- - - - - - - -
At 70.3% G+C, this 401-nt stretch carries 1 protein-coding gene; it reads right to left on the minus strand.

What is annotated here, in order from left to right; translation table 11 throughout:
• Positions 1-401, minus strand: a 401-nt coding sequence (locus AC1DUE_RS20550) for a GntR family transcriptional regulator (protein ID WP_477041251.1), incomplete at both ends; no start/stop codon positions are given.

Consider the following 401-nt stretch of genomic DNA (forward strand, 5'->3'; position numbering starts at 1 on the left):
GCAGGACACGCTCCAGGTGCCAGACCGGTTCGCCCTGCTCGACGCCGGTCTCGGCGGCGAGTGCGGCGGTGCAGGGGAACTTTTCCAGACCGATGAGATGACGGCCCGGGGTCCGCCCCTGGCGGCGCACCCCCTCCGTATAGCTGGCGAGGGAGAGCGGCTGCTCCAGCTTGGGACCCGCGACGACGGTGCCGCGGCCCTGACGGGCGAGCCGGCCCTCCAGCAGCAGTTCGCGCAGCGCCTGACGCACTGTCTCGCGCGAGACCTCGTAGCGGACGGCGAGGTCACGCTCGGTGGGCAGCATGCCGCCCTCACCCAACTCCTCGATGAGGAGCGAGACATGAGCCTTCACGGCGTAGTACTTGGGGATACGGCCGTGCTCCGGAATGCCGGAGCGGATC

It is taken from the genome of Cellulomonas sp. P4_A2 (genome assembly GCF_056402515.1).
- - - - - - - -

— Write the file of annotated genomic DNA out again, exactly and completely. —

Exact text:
At 70.3% G+C, this 401-nt stretch carries 1 protein-coding gene; it reads right to left on the minus strand.

What is annotated here, in order from left to right; translation table 11 throughout:
• Positions 1-401, minus strand: a 401-nt coding sequence (locus AC1DUE_RS20550) for a GntR family transcriptional regulator (protein ID WP_477041251.1), incomplete at both ends; no start/stop codon positions are given.

Consider the following 401-nt stretch of genomic DNA (forward strand, 5'->3'; position numbering starts at 1 on the left):
GCAGGACACGCTCCAGGTGCCAGACCGGTTCGCCCTGCTCGACGCCGGTCTCGGCGGCGAGTGCGGCGGTGCAGGGGAACTTTTCCAGACCGATGAGATGACGGCCCGGGGTCCGCCCCTGGCGGCGCACCCCCTCCGTATAGCTGGCGAGGGAGAGCGGCTGCTCCAGCTTGGGACCCGCGACGACGGTGCCGCGGCCCTGACGGGCGAGCCGGCCCTCCAGCAGCAGTTCGCGCAGCGCCTGACGCACTGTCTCGCGCGAGACCTCGTAGCGGACGGCGAGGTCACGCTCGGTGGGCAGCATGCCGCCCTCACCCAACTCCTCGATGAGGAGCGAGACATGAGCCTTCACGGCGTAGTACTTGGGGATACGGCCGTGCTCCGGAATGCCGGAGCGGATC

It is taken from the genome of Cellulomonas sp. P4_A2 (genome assembly GCF_056402515.1).